(Yicai Global) Nov. 12 -- Zhejiang Television has signed a deal with Los Angeles, US-based Is or Isn't Entertainment to cooperate with it and Hollow Men Productions, the partner of South Korean girl pop band I.O.I. also based in Los Angeles, to develop the international version of Zhejiang TV's original acting show I Am the Actor (provisional name).
The two signed the deal yesterday, one hour before the show's season finale.
This is the first time an original Chinese talent show has landed in North America. Beijing-headquartered Creative Artists Agency China also plans to introduce bilingual performers to the series, thereby creating opportunities for Chinese actors and actresses to break into major international markets.
The program is an acting competition show Zhejiang TV developed which invites well-known actors in China to serve as referrers and tutors and directors to provide performance tutorials. The show, which debuted Sept. 8, airs every Saturday. It is the second season follow-up to the channel's previous acting contest show The Birth of a Performer.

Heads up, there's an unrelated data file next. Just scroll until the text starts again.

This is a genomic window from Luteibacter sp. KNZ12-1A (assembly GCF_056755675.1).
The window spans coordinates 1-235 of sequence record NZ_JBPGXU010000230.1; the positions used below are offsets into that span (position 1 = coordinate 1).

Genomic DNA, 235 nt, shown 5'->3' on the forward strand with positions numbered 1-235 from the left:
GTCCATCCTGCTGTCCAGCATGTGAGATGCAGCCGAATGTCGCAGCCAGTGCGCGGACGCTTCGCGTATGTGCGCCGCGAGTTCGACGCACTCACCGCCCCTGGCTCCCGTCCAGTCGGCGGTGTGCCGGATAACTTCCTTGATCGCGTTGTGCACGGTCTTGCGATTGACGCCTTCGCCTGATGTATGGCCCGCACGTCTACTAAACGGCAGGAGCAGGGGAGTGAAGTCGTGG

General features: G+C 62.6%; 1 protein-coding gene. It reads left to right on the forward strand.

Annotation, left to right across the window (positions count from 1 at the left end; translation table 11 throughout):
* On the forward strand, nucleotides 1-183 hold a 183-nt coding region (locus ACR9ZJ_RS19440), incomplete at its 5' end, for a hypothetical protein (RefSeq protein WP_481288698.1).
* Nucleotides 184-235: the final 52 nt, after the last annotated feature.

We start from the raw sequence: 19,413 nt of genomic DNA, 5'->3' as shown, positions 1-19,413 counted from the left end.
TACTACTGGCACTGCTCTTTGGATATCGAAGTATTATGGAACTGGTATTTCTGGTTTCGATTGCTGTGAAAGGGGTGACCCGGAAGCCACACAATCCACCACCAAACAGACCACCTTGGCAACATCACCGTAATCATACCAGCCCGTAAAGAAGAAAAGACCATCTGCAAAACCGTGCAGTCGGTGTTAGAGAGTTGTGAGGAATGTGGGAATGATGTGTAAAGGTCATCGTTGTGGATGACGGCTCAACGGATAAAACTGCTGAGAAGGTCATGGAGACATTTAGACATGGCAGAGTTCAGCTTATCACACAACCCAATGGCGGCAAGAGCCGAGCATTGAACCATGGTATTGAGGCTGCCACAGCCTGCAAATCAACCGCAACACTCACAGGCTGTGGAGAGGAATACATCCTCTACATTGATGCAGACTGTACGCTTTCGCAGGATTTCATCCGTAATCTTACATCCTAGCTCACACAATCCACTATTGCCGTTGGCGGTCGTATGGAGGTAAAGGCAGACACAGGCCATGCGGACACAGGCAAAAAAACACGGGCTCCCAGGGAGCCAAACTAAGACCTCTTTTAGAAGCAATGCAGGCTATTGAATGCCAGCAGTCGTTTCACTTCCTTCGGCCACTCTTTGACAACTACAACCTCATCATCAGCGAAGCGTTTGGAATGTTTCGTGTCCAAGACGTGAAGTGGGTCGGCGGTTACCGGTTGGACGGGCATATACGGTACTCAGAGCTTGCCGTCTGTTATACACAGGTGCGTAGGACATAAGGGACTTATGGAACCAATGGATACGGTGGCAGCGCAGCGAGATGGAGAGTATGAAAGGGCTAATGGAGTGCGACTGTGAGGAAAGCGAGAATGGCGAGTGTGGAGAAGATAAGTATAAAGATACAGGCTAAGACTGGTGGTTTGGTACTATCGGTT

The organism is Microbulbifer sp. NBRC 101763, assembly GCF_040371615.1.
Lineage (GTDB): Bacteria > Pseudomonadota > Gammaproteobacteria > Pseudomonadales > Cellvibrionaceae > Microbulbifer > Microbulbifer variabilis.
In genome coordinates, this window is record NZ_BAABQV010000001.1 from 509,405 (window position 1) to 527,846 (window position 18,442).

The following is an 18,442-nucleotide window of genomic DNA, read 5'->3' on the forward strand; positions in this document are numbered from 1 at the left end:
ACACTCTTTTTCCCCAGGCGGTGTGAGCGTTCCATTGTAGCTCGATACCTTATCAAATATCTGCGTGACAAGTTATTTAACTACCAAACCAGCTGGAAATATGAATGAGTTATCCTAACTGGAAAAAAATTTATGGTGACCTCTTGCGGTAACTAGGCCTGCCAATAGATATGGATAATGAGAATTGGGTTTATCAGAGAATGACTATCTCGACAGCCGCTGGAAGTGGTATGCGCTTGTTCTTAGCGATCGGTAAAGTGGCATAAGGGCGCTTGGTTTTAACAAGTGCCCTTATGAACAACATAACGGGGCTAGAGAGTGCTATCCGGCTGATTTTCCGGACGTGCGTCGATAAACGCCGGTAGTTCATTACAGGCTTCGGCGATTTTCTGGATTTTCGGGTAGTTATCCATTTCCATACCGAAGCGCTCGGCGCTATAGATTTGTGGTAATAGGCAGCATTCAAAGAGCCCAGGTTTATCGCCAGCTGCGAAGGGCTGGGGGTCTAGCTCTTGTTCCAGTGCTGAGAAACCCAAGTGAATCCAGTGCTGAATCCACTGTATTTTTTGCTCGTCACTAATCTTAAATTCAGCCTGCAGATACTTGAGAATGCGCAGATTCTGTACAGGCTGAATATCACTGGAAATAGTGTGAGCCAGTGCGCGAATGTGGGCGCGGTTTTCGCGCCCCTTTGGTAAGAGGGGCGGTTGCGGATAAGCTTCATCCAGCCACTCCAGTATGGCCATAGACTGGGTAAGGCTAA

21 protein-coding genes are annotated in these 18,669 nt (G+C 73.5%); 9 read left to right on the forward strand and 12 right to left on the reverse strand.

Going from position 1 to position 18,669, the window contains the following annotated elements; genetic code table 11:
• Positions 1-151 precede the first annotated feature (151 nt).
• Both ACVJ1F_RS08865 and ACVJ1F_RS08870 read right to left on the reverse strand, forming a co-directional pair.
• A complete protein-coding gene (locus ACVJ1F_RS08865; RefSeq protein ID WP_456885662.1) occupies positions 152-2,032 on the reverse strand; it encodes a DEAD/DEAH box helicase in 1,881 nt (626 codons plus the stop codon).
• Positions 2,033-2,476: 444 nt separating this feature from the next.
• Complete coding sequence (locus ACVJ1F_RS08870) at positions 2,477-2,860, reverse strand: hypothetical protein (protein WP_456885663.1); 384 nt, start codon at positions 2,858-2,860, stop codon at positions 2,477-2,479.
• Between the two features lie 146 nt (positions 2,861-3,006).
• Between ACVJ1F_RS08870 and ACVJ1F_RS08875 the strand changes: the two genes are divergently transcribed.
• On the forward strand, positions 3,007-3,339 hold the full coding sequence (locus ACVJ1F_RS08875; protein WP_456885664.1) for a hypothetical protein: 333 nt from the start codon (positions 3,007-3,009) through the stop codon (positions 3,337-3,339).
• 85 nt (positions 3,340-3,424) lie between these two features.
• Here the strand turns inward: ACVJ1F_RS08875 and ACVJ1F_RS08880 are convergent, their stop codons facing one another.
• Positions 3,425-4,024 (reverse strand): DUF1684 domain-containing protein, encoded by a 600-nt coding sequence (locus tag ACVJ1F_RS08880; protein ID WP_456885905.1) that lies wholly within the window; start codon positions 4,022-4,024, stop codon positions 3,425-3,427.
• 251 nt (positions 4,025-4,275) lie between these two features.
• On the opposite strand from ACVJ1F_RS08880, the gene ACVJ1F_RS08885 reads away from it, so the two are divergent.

"Chinese talent shows have entered the stage of independent development and export overseas after nearly a decade of taking shape and amassing content. I Am the Actor is one success story," said Gu Shuhang, chief executive of CAA China.
Shanghai-based Dragon TV imported Got Talent from London, UK-based Fremantle -- formerly FremantleMedia -- in 2010 after Zhejiang TV introduced The Voice of China from Laren, the Netherlands-headquartered Talpa Media. The two achieved great success togther. Many successful talent shows, such as Running Man, have been inspired by overseas programs.
Exports abroad of Chinese TV series and movies started in 2013. Superior Chinese TV programming has begun broadcasting in South Korea, Singapore, Malaysia, Vietnam, Indonesia, Africa and other places.
The world's top premium video site, Los Gatos, California-based Netflix, bought the copyrights to Chinese detective dramas Day and Night and Burning Ice at the end of last year in the first such deal it has ever made in yet another instance of the successful inroads of the booming Chinese cultural sector in its ever more frequent foreign forays.
Editor: Ben Armour